United States District Court
Western District of Tennessee
Introduction and overview:
ADR Plan and Mediation Program
The U.S. District Court for the Western District of Tennessee (“the Court”) adopted a new alternative dispute resolution plan (“the ADR Plan”) on March 1, 2014 with an effective date of September 1, 2014.
Which cases will be assigned to ADR resolution?
Pursuant to the ADR Plan, all civil cases (with limited exceptions) filed on or after September 1, 2014 will be automatically referred for ADR resolution. Further, the assigned Judge in any civil case pending as of September 1, 2014 may issue an order, sua sponte or in collaboration with counsel at a status conference or at any other time, referring a civil case for ADR resolution.
Why are civil cases being assigned to ADR resolution?
Using court-administered ADR techniques and processes to resolve legal disputes affords civil litigants the opportunity for quicker, less expensive and potentially more satisfying solutions than continuing with litigation, which is usually more protracted, more expensive and often more acrimonious. Properly conducted mediation generally goes beyond the typical settlement discussion process because it enhances communication among the parties and allows the participants to explore more creative outcomes to better meet the parties’ needs and expectations. While mediation will be the primary ADR intervention used under the Court’s ADR Plan, several other techniques can be employed; what is most important is that the parties mutually agree on the ADR process that they will use in their particular case.
When will ADR Neutrals (generally mediators) be appointed by the Court?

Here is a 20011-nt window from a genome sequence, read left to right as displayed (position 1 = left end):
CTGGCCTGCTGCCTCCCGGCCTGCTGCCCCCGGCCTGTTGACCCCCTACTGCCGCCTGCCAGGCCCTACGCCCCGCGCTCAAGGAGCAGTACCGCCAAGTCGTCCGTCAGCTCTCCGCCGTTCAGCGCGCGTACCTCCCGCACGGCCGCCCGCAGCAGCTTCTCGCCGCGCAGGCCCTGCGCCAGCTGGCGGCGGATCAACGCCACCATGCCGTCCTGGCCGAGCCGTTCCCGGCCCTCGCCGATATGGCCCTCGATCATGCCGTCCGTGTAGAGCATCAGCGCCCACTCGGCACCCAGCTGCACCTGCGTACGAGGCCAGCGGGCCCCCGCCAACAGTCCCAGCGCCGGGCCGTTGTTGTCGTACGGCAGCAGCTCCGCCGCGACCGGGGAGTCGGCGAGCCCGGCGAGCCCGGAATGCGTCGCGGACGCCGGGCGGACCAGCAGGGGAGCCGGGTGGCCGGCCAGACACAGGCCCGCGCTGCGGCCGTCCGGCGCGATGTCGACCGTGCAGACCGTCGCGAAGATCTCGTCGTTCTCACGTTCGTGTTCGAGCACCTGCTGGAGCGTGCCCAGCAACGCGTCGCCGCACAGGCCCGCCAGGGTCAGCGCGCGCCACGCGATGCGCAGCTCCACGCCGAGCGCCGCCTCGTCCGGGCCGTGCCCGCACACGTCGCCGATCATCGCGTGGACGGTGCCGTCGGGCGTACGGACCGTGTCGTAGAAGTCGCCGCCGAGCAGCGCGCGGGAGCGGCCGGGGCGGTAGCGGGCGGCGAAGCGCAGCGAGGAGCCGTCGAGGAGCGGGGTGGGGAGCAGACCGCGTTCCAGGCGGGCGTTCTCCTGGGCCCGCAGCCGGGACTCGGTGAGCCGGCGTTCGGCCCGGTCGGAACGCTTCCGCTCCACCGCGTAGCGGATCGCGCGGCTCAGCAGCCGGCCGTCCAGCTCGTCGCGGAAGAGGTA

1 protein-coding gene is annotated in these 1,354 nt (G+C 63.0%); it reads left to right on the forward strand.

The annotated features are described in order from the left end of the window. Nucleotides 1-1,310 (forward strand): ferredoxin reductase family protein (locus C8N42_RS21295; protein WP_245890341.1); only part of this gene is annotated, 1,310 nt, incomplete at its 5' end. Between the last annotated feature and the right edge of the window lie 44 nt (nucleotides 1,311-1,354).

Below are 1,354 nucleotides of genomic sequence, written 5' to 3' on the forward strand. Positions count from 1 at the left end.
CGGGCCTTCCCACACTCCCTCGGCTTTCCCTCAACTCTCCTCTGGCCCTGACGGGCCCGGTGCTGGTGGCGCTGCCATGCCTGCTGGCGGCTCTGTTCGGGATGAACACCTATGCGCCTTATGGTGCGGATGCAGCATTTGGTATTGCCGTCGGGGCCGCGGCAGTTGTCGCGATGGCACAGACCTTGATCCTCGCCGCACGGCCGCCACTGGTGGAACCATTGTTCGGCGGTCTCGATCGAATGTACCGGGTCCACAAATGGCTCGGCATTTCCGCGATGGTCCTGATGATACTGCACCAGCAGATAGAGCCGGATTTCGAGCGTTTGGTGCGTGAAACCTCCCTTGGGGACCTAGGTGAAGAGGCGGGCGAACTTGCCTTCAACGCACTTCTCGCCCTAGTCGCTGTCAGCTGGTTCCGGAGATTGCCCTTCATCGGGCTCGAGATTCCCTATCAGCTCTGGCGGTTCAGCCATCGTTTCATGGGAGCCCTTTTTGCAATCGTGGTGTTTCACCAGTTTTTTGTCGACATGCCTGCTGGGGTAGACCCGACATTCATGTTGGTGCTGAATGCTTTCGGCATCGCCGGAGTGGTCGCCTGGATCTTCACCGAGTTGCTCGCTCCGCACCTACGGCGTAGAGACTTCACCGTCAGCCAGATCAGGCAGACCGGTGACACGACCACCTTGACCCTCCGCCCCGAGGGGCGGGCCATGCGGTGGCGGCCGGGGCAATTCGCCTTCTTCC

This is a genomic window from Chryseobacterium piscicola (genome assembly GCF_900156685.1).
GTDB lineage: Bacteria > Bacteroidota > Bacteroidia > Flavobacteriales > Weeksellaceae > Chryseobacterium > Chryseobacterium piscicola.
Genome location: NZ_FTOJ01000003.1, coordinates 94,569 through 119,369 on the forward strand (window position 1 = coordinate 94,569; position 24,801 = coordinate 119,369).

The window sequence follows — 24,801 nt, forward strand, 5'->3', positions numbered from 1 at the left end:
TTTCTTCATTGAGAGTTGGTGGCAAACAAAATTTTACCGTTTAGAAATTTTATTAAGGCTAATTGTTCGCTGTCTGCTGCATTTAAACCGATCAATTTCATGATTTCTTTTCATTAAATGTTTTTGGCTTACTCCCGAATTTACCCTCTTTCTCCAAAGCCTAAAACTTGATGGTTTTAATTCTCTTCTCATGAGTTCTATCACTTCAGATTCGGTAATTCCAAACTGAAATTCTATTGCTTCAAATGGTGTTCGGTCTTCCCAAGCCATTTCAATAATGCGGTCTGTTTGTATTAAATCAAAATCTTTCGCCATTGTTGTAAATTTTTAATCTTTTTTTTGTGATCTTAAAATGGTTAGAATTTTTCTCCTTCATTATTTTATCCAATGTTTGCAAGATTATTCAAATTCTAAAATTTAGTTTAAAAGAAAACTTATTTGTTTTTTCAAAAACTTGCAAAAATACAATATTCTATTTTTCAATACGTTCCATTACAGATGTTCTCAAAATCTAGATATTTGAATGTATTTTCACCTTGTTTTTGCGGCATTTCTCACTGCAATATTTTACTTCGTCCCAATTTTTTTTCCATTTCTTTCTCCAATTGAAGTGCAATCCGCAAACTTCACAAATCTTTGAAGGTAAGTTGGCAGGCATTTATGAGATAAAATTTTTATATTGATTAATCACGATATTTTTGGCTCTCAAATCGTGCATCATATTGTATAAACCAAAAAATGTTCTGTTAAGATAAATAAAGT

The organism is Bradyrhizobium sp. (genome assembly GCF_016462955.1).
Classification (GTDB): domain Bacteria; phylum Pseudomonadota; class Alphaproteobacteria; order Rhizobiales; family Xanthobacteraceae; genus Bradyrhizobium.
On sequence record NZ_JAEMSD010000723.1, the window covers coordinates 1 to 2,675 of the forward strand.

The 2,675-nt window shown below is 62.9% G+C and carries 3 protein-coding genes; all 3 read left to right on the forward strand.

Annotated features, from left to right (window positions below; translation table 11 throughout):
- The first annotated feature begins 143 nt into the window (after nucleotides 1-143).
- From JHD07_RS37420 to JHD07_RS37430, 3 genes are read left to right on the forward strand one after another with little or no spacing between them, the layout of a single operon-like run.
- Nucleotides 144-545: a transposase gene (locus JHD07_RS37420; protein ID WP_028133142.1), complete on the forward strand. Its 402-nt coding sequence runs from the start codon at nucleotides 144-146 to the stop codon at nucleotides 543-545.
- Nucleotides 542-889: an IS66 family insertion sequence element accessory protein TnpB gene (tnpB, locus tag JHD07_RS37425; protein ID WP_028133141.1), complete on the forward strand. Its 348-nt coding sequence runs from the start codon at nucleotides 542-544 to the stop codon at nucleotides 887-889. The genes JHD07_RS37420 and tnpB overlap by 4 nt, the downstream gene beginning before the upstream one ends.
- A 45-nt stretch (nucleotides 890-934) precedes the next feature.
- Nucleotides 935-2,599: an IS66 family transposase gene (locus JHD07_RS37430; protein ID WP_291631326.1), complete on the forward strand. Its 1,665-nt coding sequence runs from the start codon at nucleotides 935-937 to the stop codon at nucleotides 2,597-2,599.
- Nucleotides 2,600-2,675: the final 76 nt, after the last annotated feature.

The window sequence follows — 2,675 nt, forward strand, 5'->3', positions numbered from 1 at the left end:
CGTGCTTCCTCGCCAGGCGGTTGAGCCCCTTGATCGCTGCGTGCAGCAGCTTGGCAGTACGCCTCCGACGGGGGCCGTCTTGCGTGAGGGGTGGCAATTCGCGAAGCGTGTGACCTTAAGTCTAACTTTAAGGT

If the parties are able to jointly select a mutually agreed upon mediator, then mediation or whatever other ADR process the parties agree to will be conducted in accordance with the ADR Plan. The mediator jointly selected by the parties may be but need not be one currently appointed to the Court’s Mediation Panel. In other words, using a Panel Mediator is not mandatory so long as the parties are in agreement with the selection. If, however, the parties cannot agree upon the selection of a mediator within the required timeframe, the Court will appoint one and in those instances, every appointment will be made from the Court’s Mediation Panel.
Who pays for the cost of ADR intervention?
Pursuant to the ADR Plan, the parties will equally share the cost of mediation or whatever other ADR process is used. If the parties have been able to agree upon a particular mediator and process, they will share the cost unless the Court orders otherwise. In some instances, however, one or more parties will be unable to financially bear the cost of mediation. The ADR Plan sets forth procedures for addressing the needs of underfunded pro se litigants. The point here is that the cost of mediation or other ADR techniques should not be an obstacle to fully participating in this Court- administered ADR program.
To what sorts of civil cases will mediators be appointed?